Bidean nam Bian: Mum's First Munro
by leftfootleashed » Tue Nov 04, 2014 2:56 pm
Route description: Bidean nam Bian
Munros included on this walk: Bidean nam Bian, Stob Coire Sgreamhach
Date walked: 20/10/2014
Time taken: 8 hours
Distance: 12.7 km
Ascent: 1459m2 people think this report is great. Register or Login free to be able to rate and comment on reports (as well as access 1:25000 mapping).
Keeping a nervous eye on the mountain weather forecast over the weekend had me doubting any chance of making a safe ascent of our planned peak, Bidean nam Bian (in at the deep end!). But Sunday’s forecast offered some hope: it would be windy on top, but not too windy; rainy, but not without let-up; cloudy, but with a chance of it lifting at some point. And a positively balmy 3-5 degrees at 900m.
Monday morning’s weather laid its cards on the table, the rain lashing against the hostel windows as we ate as much porridge as we could handle and watched the outline of Aonach Eagach slowly take shape in the lightening dawn.
In the layby on the A82 we waterproofed up before either of us could give any real thought to backing out, and headed across the lively river, up Coire nan Lochan and into the cloud. We established a good steady pace, stopping regularly to take a breather and watch the cloud swirl through the ever more distant valley. A herd of deer eyed us with caution and disappeared over a small ridge.
Rain was falling fairly constantly, though not heavily. When we reached the turning-off point for the recommended route up onto the ridge, on looking back we found the cloud had lifted enough to allow the sun to gently beam down Glen Coe, giving sharp definition to the hills opposite. On the right track and cheered by the sight of blue sky, we made for the ridge.
It may have made us over-confident, however, as we lost the path, found it again, and lost it entirely, taking a circuitous route up. Gaining the ridge coincided with finding the path again, and also with a break in the rain, and hence a quick sandwich break for us.
Sheltered in the lee of the ridge, we layered up to face the gusts we knew would be coming over the top and headed on. The route quickly starts to get scrambly and is steep in places. Although I couldn’t see more than 30 feet, I knew the drop off the buttresses on our left was sheer and long, and so was erring on the side of a right-ward course. Too right-ward it turned out. Without a clear path into the rocky section I realised I had led us off course and we were below the ridge to the north where the lack of an obvious path was making progress unnecessarily difficult. We struck straight up to the south and sure enough regained the ridge, which presented us with a steep rocky scramble ahead. If my mum was worried at this point she didn’t show it, and was happy to press on. I confess I was getting nervous – two navigational errors, albeit small, the weather now dismal, another steep scramble and I was unsure how near we were to the summit of Stob Coire nan Lochan.
A few minutes later we reached a cairn marking the summit. I explained to my mum that although we were at 1115m, we weren’t on a Munro, something I maybe should have mentioned before! Relieved to have made the summit, but not wanting to hang about, we set Bidean in our sights – though not literally, for reasons that will probably be obvious by now.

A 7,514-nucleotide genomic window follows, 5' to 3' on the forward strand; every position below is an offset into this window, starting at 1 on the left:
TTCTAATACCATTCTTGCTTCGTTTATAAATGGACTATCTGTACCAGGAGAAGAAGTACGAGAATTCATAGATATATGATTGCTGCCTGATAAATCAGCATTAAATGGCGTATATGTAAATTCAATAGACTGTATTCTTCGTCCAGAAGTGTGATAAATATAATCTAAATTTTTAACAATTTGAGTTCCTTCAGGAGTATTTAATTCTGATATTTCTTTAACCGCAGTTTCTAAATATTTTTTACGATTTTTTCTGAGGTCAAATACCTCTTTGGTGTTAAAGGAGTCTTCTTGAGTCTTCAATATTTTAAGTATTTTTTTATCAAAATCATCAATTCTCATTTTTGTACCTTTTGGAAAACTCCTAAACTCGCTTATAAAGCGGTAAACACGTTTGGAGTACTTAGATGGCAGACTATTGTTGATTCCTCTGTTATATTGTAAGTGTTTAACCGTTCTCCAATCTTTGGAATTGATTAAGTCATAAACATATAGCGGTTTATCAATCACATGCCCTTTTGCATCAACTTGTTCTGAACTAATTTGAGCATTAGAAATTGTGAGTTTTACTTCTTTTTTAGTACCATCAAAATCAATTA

In contrast to the previous peak, we almost missed the summit of our target Munro on a path which bypasses it a few feet below. Noticing the cairn though, we used the shelter of this leeward path to prepare ourselves: cameras and hip flasks were dug out of rucksacks.
We made a quick toast on the summit, and compared notes. Although enthusiastic, neither of us are particularly knowledgeable when it comes to whisky. I suggested her Glenlivet was more peaty than my Glenmorangie. Over the wind, she agreed that my Glenmorangie was more peaty. We concluded that both were whisky, and that we probably shouldn’t have too much before we made the slight left down into the bealach above the lost valley.
Flushed with the exhilaration of ‘bagging’ the peak – or maybe it was the whisky – we skipped lightly over two or three minor humps along the ridge before identifying the entrance to the steep red chute that would lead us down into the Lost Valley. It’s not often one is within a few hundred yards of a Munro, and it seemed remiss not to pay Stob Coire Sgreamhach a visit, even if some of those yards were vertical. By now we were getting the hang of it: find the cairn, photo, nip, descend.
Dropping into the valley, we took advantage of a cloud break to have one of our own, eating sausage rolls on a flat rock looking down from the top of the valley towards the Glen Coe road. Although we could see it (briefly), we knew it would be another couple of hours before we were back down there but that the feeling of accomplishment would bear us there lightly.
by dogplodder » Tue Nov 04, 2014 3:43 pm
by Sgurr » Tue Nov 04, 2014 3:49 pm
by razzah » Tue Nov 04, 2014 4:23 pm
by Silverhill » Tue Nov 04, 2014 9:28 pm
by Huff_n_Puff » Tue Nov 04, 2014 9:30 pm
My congratulations to both of you but the way I read this you did both Bidean nam Biam and Stob Coire Sgreamhach so shouldn't that be 2 munros ticked?
by leftfootleashed » Wed Nov 05, 2014 10:43 pm
It was touch and go with the conditions, but I think we made a sensible decision in going. Much worse (e.g. the day after with the tail end of the hurricane coming in) and I would have called it off.
Yes, we did bag two Munros - Bidean was first, but only by an hour or so!
by The Rodmiester » Thu Nov 06, 2014 9:38 am
by Johnny Corbett » Thu Nov 06, 2014 12:16 pm